Bilateral Chamber Consultative Committee: briefing

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Trade and Industry

21 October 2004
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Meeting report

TRADE AND INDUSTRY PORTFOLIO COMMITTEE
22 October 2004
BILATERAL CHAMBER CONSULTATIVE COMMITTEE: BRIEFING
 


Chairperson: Mr B Martins (ANC)

Documents handed out:

BCCC: Statement to the Media
BCCC Investor Survey 2004: PowerPoint Presentation
BCCC Investor Survey 2004: Fact Sheet

SUMMARY
The Bilateral Chamber Consultative Committee (BCCC) briefed the Committee on the results of a recent member survey to establishing opinions on current issues affecting the local business-operating climate. Some of these results were compared to the results of their last survey in 2002. The bilateral chambers that participated in the survey were the German, French, British, Italian, Swedish, Netherlands and Finnish chambers of commerce.

The Committee responded with questions for nearly one hour. The Chair asked the BCCC to return next year with the results of a similar survey, but thought they produce more empirical data in future. The Chair said that the Committee appreciated the opportunity of hearing the views of foreign businesses operating in South Africa.

MINUTES

Bilateral Chamber Consultative Committee briefing
The Bilateral Chamber Consultative Committee (BCCC) was represented by Ms Sandra van Lingen (CEO, British Chamber of Business in SA and from the BCCC Secretariat) accompanied by Mr Patrick McLaughlin (Hof Communications Parliamentary consultant for British Chamber).

 

Mr McLaughlin reported that the BCCC represented a networking alliance of 21 Chambers of Commerce, which in turn represented some 3 000 business operating in South Africa. The survey itself was conducted by seven of the Chambers, mainly European and Scandinavian. These businesses employed over 120 000 mainly South African employees.

In their survey results, BCCC reported that 78% of respondents had found the economy 'satisfactory to excellent', as compared with 31% who found it 'good to excellent' in 2002. 95% saw the situation improving and had "confidence" in the economy. 53% had increased confidence in the SA government, whereas in 2002, 32% had expressed such increased confidence.

60% of BCCC respondents had said their investment in SA would be increased, whilst 72% said the same in 2002 when the global economic climate was better. 14% had said that they will disinvest, whereas 3% had said the same in 2002. However, 7% wanted to go elsewhere in Southern Africa, whereas none wanted to do so previously. 10% wanted to re-locate elsewhere in South Africa.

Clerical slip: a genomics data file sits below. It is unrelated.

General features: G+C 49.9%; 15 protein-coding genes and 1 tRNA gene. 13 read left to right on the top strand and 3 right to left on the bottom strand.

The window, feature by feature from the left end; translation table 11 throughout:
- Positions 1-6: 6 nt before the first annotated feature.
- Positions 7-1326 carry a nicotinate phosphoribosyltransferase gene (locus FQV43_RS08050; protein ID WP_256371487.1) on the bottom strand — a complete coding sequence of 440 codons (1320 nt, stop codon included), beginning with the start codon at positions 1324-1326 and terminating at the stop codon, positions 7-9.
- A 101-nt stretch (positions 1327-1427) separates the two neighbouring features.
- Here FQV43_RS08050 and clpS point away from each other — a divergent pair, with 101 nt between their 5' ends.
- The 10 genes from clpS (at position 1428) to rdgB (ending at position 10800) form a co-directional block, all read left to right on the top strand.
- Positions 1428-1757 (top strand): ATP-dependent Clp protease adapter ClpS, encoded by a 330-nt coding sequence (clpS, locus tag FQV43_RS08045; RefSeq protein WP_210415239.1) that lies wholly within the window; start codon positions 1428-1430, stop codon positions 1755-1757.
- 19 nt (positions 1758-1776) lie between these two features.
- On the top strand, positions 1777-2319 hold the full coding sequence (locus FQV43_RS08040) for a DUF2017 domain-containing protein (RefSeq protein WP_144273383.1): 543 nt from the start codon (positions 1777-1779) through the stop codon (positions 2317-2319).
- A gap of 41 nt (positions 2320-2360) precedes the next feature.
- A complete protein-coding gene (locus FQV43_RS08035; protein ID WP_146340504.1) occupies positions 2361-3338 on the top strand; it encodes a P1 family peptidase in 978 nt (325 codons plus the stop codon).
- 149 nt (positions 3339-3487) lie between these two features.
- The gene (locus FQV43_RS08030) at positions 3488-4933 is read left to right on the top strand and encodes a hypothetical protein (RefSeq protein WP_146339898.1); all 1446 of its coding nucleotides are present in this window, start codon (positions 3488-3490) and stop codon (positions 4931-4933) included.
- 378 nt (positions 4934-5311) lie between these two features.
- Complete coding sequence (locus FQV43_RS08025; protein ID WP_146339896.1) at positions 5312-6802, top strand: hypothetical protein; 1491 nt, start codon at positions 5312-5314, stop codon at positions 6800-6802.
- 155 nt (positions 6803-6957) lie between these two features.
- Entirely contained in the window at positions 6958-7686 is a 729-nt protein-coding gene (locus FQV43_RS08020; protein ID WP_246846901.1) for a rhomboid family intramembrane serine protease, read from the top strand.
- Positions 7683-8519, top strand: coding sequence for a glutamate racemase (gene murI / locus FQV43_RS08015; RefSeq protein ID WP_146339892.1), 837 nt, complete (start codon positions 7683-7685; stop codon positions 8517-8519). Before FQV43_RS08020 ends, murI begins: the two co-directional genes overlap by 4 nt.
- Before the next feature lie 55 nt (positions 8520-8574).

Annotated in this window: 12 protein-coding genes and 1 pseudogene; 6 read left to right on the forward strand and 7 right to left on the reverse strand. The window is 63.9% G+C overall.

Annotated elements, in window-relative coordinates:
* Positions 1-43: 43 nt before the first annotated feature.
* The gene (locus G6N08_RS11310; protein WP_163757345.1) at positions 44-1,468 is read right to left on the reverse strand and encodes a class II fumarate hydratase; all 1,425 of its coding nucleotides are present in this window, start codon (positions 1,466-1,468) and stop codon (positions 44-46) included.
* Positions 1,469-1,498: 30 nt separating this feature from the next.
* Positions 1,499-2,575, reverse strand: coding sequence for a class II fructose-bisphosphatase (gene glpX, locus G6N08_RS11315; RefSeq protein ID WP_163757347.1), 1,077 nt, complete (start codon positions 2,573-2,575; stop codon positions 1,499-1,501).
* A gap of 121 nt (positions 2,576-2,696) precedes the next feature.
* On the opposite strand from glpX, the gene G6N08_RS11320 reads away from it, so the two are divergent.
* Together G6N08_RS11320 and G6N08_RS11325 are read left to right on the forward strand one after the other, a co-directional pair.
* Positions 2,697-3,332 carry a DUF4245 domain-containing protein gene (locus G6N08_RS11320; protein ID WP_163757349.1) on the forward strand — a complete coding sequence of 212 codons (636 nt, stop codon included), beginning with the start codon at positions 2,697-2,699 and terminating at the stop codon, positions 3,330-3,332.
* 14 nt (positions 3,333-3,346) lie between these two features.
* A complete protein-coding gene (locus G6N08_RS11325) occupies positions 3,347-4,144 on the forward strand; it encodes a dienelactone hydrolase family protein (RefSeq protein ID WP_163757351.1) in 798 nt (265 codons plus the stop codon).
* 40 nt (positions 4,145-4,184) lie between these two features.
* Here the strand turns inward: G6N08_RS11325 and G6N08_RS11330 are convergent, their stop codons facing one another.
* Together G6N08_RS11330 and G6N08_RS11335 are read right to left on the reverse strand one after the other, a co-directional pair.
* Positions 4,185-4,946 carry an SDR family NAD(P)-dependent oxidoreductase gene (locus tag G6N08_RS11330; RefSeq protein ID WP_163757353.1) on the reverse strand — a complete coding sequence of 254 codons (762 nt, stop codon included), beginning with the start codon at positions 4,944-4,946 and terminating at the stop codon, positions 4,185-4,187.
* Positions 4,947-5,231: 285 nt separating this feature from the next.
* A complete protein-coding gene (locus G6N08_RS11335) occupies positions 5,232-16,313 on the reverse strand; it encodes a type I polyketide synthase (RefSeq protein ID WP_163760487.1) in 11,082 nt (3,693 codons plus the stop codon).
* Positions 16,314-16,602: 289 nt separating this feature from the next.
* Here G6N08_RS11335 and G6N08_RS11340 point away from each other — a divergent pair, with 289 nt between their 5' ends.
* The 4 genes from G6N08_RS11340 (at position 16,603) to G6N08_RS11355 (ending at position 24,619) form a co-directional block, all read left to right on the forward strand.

70% viewed corruption as the most significant future concern in SA, followed in descending order by a concern about the competency of the public service, flexible labour relations, and crime and violence (60%). There was significant confidence (70%) that South Africa would remain a market-driven economy, and 53% felt that balanced taxation would be retained. 46% felt that the current form of democracy would be retained. 34% were confident in the political leadership of South Africa, and 32% expressed confidence that foreign companies would be treated equally in the future.

Most BCCC respondents were relatively happy about future returns on investment, cheap electricity, and the fact that South Africa would remain as a free-market environment. Most respondents were ambivalent or despondent about any improvement in the area of incentives, accountability of unions, ability to transfer more funds out of South Africa, and equal opportunities for foreign business.

Factors seen as essential if South Africa were to compete better for further foreign direct investment, were low levels of crime, absence of political and criminal violence, maintenance of educational standards, protection of the environment and lack of air pollution. They were most pessimistic about better workforce productivity and maintenance of existing transport infrastructure. They were still relatively pessimistic about incentives and accountability of trade unions.

On international events impacting on South Africa, 73% had experienced problems as a result of volatility of the Rand, and 59% had been negatively affected in some way by events in Zimbabwe. 48% had been similarly affected by events in Zimbabwe in 2002.

On black economic empowerment (BEE), respondents were asked for additional comment as well as rating their views and actions. 90% responded that they had embraced BEE in employment issues. 80% reported that they were considering, implementing or had implemented some sort of empowerment plan.

55% found ownership equity aspects of BEE the most difficult to implement for various reasons, and 32% found the human resources aspects, such as workforce composition, employee representation and the development of skills, the most difficult to implement. 13% said that they found indirect empowerment factors such as affirmative procurement, enterprise development, social development and specific industry measures, difficult to apply.

51% reported that BEE had no effect on their business. 37% said that it had a negative effect on their businesses. From the comments, most respondents had clearly adopted all aspects of BEE, but were unsure that government will achieve the broad-based empowerment hoped for.

There had been a 79% " bad to very bad" impression on government's policy towards the HIV/AIDS issue. In general, respondents felt government was not 'hearing' business with regard to the HIV/AIDS pandemic, and that government should move urgently to counter the perception that it was doing too little.


Discussion
Mr P Nefolovhodwe (APO) said it was difficult to assess the results without being able to see the questions first. He wanted to know how representative BCCC was in relation to foreign investment in the country's economy, and further asked how the results of the survey would be used by the various BCCC participant members. He lastly asked about any BCCC member contributions in dealing with the HIV/AIDS problem.